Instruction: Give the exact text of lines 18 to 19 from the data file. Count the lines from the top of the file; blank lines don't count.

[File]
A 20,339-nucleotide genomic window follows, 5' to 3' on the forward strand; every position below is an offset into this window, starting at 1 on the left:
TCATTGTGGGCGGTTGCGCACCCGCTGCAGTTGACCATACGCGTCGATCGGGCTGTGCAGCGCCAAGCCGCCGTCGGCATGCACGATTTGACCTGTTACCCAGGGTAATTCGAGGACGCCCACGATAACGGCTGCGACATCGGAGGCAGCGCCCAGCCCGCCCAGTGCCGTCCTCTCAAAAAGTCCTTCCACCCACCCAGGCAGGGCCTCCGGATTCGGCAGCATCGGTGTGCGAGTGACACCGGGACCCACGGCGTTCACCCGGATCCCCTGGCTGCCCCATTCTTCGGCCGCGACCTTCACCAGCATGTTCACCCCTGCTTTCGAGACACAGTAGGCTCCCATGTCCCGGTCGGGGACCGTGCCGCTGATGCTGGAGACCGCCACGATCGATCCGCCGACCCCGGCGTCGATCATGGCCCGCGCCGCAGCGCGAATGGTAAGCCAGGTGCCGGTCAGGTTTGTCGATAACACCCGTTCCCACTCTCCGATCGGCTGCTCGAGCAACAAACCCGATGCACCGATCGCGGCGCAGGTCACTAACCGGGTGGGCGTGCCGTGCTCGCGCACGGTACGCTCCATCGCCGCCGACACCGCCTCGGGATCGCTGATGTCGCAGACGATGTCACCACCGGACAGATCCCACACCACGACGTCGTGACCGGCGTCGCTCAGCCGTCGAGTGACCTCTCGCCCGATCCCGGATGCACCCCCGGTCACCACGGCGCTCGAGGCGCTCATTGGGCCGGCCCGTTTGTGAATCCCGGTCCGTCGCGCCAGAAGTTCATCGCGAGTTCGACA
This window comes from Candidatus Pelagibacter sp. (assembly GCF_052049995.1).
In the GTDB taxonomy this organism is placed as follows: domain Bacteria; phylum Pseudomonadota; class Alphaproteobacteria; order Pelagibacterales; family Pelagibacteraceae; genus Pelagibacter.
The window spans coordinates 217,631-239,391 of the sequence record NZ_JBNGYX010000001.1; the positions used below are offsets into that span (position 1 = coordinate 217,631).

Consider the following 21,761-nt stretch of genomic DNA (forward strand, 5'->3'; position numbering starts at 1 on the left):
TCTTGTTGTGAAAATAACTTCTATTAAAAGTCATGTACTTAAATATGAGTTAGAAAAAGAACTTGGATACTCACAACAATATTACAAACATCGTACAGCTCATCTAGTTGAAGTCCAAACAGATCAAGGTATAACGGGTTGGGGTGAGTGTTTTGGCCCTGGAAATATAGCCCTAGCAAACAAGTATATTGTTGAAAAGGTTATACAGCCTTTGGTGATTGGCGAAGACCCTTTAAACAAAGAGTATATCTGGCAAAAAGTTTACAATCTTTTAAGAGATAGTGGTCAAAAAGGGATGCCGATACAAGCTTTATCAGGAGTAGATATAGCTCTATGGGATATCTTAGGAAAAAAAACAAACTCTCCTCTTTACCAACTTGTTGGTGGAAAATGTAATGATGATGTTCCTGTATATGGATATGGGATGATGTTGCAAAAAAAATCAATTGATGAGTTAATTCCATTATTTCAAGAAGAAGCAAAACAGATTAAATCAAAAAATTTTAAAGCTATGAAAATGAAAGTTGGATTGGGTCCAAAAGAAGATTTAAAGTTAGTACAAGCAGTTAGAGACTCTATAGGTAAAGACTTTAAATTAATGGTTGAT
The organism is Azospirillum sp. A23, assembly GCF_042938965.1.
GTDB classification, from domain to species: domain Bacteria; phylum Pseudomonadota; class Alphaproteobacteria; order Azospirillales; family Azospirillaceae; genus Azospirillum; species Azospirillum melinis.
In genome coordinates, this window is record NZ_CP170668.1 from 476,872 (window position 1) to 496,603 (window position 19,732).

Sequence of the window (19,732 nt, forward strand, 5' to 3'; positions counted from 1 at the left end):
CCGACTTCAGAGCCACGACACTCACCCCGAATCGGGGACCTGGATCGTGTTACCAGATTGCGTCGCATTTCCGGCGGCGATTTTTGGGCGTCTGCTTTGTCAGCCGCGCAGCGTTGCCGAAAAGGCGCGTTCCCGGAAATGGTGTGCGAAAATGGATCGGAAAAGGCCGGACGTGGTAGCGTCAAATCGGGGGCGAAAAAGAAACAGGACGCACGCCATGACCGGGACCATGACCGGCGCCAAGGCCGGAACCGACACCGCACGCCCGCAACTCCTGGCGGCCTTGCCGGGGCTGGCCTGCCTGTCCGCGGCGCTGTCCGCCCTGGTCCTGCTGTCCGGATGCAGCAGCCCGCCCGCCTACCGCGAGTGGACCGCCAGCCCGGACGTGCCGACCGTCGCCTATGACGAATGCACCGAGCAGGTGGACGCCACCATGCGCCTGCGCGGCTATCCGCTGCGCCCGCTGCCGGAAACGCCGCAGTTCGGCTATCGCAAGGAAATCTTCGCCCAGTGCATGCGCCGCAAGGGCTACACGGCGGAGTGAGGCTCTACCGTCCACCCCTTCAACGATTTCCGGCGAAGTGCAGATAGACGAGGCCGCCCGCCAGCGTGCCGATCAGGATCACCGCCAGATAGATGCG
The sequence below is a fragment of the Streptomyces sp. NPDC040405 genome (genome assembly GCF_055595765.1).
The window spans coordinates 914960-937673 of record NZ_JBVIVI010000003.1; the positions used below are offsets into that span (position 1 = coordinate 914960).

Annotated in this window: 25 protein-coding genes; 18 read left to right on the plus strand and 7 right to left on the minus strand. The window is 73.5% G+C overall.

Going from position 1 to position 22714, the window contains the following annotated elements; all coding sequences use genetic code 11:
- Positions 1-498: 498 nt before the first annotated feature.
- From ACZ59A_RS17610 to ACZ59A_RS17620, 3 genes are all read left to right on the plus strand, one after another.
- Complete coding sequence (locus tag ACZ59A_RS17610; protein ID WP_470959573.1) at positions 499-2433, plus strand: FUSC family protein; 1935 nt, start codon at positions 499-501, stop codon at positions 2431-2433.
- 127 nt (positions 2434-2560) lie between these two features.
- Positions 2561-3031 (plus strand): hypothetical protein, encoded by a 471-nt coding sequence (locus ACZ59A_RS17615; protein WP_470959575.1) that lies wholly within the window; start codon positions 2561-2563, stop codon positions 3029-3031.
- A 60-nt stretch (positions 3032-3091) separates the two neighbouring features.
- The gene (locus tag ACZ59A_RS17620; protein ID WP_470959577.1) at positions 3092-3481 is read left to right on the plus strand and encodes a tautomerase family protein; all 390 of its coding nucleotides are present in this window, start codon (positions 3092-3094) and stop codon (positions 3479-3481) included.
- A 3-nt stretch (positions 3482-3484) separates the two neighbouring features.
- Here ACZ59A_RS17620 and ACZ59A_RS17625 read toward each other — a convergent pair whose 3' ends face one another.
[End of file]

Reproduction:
- From ACZ59A_RS17610 to ACZ59A_RS17620, 3 genes are all read left to right on the plus strand, one after another.
- Complete coding sequence (locus tag ACZ59A_RS17610; protein ID WP_470959573.1) at positions 499-2433, plus strand: FUSC family protein; 1935 nt, start codon at positions 499-501, stop codon at positions 2431-2433.